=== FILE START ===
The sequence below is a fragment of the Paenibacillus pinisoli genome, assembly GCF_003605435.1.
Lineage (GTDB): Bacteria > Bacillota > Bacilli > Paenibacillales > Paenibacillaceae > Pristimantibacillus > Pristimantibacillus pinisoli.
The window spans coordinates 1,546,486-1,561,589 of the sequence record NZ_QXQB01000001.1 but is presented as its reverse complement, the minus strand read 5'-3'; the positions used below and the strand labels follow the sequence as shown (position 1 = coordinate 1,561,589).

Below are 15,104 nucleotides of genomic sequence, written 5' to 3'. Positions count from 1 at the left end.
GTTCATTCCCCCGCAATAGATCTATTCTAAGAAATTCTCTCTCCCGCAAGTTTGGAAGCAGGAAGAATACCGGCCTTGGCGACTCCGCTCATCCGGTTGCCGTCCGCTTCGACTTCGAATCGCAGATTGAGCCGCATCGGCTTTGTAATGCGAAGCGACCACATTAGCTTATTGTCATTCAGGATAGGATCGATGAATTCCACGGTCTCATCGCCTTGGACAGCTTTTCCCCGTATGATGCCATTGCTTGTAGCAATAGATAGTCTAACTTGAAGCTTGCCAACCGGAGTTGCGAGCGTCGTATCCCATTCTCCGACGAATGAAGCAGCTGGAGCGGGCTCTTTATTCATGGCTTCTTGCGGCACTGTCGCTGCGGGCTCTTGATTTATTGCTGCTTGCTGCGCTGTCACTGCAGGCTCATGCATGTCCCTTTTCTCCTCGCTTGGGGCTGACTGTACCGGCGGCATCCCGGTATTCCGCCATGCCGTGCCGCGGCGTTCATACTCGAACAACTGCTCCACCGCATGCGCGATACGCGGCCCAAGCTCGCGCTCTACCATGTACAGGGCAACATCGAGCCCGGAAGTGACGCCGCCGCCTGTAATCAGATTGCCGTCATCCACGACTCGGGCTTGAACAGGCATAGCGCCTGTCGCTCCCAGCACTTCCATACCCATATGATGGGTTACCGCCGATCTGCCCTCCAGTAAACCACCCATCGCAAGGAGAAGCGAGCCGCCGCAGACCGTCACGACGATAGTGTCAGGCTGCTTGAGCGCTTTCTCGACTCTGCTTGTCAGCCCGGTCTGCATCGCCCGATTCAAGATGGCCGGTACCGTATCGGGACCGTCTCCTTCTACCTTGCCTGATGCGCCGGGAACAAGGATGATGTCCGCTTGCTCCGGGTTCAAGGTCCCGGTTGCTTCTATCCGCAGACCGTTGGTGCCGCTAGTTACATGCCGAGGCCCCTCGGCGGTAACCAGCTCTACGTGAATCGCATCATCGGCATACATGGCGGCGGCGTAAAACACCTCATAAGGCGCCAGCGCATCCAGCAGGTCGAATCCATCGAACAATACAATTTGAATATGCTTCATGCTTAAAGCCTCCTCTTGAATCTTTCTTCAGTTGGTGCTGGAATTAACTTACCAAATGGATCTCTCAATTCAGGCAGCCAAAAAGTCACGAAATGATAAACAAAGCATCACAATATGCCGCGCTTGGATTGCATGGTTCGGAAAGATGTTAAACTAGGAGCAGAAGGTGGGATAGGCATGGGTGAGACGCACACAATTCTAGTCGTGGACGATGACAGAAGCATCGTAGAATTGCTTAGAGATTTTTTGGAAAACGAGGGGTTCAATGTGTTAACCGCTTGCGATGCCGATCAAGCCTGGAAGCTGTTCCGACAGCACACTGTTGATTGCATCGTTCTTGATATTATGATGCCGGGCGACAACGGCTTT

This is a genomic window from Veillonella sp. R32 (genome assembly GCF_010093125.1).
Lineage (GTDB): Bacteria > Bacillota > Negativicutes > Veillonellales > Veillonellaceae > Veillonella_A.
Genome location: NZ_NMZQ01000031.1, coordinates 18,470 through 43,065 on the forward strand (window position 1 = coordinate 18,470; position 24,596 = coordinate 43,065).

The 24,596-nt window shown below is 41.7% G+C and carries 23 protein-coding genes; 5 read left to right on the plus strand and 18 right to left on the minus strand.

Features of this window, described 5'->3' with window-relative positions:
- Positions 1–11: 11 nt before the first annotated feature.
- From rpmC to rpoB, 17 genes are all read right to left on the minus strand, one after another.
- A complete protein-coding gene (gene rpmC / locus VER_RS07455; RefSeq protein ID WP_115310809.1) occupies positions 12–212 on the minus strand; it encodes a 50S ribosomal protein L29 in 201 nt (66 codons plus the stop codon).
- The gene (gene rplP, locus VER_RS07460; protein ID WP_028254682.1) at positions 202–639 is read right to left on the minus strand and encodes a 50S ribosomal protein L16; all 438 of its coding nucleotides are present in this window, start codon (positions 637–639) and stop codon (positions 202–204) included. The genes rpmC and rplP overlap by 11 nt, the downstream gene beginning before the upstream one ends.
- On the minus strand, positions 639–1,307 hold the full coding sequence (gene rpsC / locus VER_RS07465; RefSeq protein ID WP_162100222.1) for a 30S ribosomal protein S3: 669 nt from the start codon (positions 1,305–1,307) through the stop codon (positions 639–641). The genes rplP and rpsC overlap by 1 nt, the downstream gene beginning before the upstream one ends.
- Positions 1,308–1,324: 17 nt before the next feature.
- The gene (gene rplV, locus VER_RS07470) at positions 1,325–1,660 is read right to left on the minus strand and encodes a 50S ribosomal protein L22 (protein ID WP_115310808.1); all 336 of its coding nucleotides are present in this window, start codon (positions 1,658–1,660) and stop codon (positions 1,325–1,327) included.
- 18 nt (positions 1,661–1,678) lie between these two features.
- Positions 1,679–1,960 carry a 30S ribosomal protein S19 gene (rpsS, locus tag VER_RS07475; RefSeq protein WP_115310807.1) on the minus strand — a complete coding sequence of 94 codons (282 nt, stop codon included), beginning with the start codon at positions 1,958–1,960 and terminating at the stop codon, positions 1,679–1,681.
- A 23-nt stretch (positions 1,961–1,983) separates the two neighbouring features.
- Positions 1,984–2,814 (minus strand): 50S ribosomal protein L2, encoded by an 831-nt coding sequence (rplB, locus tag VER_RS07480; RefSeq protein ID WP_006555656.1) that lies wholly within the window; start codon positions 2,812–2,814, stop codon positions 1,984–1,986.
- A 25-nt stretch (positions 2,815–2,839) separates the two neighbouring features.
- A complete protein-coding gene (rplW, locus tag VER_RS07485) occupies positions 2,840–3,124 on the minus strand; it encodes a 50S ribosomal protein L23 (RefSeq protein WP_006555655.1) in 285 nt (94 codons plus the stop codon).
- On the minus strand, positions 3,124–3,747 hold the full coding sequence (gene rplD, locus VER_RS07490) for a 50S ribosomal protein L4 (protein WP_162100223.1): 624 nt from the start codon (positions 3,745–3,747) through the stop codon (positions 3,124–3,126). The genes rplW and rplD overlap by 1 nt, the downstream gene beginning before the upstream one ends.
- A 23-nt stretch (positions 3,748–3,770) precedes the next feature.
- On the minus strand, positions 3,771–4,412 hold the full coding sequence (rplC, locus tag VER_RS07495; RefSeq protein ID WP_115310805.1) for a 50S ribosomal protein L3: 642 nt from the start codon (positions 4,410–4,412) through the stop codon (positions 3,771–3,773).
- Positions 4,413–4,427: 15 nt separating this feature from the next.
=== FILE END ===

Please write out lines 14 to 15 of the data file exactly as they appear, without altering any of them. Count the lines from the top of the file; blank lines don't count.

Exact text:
- The gene (gene rplP, locus VER_RS07460; protein ID WP_028254682.1) at positions 202–639 is read right to left on the minus strand and encodes a 50S ribosomal protein L16; all 438 of its coding nucleotides are present in this window, start codon (positions 637–639) and stop codon (positions 202–204) included. The genes rpmC and rplP overlap by 11 nt, the downstream gene beginning before the upstream one ends.
- On the minus strand, positions 639–1,307 hold the full coding sequence (gene rpsC / locus VER_RS07465; RefSeq protein ID WP_162100222.1) for a 30S ribosomal protein S3: 669 nt from the start codon (positions 1,305–1,307) through the stop codon (positions 639–641). The genes rplP and rpsC overlap by 1 nt, the downstream gene beginning before the upstream one ends.